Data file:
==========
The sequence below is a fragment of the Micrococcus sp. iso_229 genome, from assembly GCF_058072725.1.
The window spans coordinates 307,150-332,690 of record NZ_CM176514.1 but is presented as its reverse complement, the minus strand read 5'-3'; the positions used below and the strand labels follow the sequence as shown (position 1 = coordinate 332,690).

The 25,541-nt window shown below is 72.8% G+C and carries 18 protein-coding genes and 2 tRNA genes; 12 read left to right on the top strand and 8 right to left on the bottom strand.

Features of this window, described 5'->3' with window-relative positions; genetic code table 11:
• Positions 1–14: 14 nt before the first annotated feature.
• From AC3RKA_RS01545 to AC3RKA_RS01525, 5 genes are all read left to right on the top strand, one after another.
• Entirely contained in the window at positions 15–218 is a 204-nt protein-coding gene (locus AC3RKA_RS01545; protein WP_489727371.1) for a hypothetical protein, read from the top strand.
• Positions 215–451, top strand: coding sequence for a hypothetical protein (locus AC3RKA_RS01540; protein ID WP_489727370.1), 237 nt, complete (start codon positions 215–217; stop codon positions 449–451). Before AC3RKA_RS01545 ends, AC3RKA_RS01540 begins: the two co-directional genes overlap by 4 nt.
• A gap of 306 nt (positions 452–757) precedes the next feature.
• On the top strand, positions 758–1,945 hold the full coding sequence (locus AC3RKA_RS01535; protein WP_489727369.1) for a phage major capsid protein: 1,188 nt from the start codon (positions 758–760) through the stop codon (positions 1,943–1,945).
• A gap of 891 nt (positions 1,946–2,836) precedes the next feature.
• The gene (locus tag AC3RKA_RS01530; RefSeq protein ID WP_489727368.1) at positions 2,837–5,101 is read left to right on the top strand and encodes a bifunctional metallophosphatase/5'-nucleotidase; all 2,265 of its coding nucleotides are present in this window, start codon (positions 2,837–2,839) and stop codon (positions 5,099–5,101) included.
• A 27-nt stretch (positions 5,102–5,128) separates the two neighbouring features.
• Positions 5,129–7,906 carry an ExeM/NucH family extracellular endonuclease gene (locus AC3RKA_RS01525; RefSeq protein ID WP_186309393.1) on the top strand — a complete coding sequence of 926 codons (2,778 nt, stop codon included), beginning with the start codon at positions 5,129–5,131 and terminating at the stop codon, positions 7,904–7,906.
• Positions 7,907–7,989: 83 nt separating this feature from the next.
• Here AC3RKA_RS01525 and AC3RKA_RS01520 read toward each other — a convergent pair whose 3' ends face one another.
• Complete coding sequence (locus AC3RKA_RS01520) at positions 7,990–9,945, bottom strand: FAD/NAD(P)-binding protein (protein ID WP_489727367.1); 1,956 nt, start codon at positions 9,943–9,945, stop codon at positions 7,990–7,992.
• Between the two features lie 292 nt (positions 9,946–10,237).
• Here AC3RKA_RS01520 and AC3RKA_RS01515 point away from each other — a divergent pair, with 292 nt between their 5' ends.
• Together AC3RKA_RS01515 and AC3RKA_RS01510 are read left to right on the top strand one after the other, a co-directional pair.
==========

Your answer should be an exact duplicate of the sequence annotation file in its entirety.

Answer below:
The sequence below is a fragment of the Micrococcus sp. iso_229 genome, from assembly GCF_058072725.1.
The window spans coordinates 307,150-332,690 of record NZ_CM176514.1 but is presented as its reverse complement, the minus strand read 5'-3'; the positions used below and the strand labels follow the sequence as shown (position 1 = coordinate 332,690).

The 25,541-nt window shown below is 72.8% G+C and carries 18 protein-coding genes and 2 tRNA genes; 12 read left to right on the top strand and 8 right to left on the bottom strand.

Features of this window, described 5'->3' with window-relative positions; genetic code table 11:
• Positions 1–14: 14 nt before the first annotated feature.
• From AC3RKA_RS01545 to AC3RKA_RS01525, 5 genes are all read left to right on the top strand, one after another.
• Entirely contained in the window at positions 15–218 is a 204-nt protein-coding gene (locus AC3RKA_RS01545; protein WP_489727371.1) for a hypothetical protein, read from the top strand.
• Positions 215–451, top strand: coding sequence for a hypothetical protein (locus AC3RKA_RS01540; protein ID WP_489727370.1), 237 nt, complete (start codon positions 215–217; stop codon positions 449–451). Before AC3RKA_RS01545 ends, AC3RKA_RS01540 begins: the two co-directional genes overlap by 4 nt.
• A gap of 306 nt (positions 452–757) precedes the next feature.
• On the top strand, positions 758–1,945 hold the full coding sequence (locus AC3RKA_RS01535; protein WP_489727369.1) for a phage major capsid protein: 1,188 nt from the start codon (positions 758–760) through the stop codon (positions 1,943–1,945).
• A gap of 891 nt (positions 1,946–2,836) precedes the next feature.
• The gene (locus tag AC3RKA_RS01530; RefSeq protein ID WP_489727368.1) at positions 2,837–5,101 is read left to right on the top strand and encodes a bifunctional metallophosphatase/5'-nucleotidase; all 2,265 of its coding nucleotides are present in this window, start codon (positions 2,837–2,839) and stop codon (positions 5,099–5,101) included.
• A 27-nt stretch (positions 5,102–5,128) separates the two neighbouring features.
• Positions 5,129–7,906 carry an ExeM/NucH family extracellular endonuclease gene (locus AC3RKA_RS01525; RefSeq protein ID WP_186309393.1) on the top strand — a complete coding sequence of 926 codons (2,778 nt, stop codon included), beginning with the start codon at positions 5,129–5,131 and terminating at the stop codon, positions 7,904–7,906.
• Positions 7,907–7,989: 83 nt separating this feature from the next.
• Here AC3RKA_RS01525 and AC3RKA_RS01520 read toward each other — a convergent pair whose 3' ends face one another.
• Complete coding sequence (locus AC3RKA_RS01520) at positions 7,990–9,945, bottom strand: FAD/NAD(P)-binding protein (protein ID WP_489727367.1); 1,956 nt, start codon at positions 9,943–9,945, stop codon at positions 7,990–7,992.
• Between the two features lie 292 nt (positions 9,946–10,237).
• Here AC3RKA_RS01520 and AC3RKA_RS01515 point away from each other — a divergent pair, with 292 nt between their 5' ends.
• Together AC3RKA_RS01515 and AC3RKA_RS01510 are read left to right on the top strand one after the other, a co-directional pair.